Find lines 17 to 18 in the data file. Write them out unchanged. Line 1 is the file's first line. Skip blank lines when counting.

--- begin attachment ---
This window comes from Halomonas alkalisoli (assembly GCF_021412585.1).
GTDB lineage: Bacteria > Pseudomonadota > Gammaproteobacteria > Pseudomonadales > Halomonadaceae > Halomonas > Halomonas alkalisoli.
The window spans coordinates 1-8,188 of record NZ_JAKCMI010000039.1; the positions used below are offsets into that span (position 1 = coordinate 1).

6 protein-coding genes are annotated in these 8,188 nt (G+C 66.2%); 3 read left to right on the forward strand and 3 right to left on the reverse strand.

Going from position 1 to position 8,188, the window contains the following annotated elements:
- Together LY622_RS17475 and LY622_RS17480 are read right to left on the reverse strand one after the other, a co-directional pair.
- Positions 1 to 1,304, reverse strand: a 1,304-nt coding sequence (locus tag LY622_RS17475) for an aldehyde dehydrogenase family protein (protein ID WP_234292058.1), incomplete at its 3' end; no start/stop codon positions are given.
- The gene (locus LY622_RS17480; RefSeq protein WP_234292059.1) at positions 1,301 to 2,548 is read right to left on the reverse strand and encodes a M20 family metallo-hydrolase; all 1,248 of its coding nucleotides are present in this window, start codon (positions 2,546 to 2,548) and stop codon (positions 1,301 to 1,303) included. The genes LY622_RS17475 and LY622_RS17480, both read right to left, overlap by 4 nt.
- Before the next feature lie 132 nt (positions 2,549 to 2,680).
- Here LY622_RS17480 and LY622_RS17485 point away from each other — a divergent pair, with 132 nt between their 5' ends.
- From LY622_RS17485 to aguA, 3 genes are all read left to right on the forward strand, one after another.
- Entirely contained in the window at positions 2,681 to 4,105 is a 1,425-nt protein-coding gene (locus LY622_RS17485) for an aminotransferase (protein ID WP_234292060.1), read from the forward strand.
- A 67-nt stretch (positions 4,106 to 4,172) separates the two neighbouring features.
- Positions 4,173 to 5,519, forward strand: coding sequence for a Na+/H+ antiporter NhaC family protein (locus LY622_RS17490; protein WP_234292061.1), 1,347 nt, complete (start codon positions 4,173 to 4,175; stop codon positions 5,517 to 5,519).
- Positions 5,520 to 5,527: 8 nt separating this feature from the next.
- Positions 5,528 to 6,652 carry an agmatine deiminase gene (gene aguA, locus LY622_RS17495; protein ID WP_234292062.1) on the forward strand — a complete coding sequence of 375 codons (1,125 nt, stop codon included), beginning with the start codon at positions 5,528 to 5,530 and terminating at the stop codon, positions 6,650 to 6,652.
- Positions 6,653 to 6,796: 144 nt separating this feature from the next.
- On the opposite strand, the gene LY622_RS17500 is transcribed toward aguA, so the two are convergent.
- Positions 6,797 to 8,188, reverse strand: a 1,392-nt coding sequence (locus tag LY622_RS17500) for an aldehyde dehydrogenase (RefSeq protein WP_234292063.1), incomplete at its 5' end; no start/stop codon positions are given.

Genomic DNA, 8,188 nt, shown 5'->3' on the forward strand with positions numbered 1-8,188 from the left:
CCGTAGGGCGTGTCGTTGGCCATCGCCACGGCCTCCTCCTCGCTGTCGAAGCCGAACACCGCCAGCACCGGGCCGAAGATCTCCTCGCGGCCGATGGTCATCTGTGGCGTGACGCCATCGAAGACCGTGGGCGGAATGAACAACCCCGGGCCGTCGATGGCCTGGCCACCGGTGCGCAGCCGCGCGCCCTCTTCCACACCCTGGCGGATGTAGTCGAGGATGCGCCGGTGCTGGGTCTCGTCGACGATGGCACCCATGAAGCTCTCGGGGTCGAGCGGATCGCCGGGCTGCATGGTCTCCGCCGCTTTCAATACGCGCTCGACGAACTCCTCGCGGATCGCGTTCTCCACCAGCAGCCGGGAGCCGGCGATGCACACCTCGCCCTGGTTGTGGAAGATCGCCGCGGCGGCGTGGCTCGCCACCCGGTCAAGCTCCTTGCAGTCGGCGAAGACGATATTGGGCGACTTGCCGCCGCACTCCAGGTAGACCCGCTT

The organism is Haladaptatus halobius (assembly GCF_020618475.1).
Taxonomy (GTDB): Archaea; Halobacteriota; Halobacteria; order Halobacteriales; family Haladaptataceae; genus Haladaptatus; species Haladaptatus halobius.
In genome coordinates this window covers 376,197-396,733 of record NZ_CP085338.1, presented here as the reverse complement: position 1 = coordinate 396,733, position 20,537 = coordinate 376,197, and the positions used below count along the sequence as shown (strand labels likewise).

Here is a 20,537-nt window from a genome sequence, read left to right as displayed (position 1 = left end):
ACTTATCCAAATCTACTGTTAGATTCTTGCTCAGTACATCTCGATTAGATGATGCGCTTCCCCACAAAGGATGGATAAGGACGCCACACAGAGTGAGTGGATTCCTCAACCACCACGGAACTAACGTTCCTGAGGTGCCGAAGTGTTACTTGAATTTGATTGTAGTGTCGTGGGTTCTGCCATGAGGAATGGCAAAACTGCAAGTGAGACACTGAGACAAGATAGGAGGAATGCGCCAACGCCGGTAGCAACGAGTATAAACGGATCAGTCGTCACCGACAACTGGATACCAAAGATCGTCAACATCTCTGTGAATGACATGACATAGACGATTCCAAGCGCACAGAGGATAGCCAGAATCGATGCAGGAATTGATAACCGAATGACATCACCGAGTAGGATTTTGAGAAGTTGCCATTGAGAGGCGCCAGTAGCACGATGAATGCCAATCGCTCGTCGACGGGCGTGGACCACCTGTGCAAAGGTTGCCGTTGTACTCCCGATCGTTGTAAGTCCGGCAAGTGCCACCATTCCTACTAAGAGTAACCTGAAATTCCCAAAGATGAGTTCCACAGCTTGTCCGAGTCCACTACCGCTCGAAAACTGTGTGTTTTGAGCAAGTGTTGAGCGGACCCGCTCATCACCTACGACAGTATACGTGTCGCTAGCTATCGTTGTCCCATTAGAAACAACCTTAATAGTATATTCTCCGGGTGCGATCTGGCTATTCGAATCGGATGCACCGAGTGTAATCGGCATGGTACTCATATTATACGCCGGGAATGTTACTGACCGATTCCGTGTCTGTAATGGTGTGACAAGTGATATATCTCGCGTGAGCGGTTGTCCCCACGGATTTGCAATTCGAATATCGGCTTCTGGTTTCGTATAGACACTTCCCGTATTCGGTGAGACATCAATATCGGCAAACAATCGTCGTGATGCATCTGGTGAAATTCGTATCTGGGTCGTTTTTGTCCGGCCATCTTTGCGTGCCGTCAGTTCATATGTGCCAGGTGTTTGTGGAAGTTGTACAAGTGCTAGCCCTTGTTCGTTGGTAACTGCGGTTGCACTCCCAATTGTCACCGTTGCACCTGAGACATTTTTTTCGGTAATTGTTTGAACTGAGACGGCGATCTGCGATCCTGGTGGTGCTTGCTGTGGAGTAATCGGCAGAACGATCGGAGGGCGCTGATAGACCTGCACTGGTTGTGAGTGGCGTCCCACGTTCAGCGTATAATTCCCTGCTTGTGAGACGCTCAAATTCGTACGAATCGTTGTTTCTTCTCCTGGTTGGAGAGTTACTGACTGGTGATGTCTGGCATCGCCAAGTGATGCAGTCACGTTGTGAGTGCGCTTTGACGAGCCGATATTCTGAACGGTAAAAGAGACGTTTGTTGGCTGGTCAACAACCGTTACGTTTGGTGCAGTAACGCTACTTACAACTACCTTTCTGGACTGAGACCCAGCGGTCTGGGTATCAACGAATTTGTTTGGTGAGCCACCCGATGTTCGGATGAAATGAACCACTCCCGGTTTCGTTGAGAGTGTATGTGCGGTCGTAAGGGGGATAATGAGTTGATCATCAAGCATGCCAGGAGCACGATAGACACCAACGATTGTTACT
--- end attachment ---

- Positions 6,653 to 6,796: 144 nt separating this feature from the next.
- On the opposite strand, the gene LY622_RS17500 is transcribed toward aguA, so the two are convergent.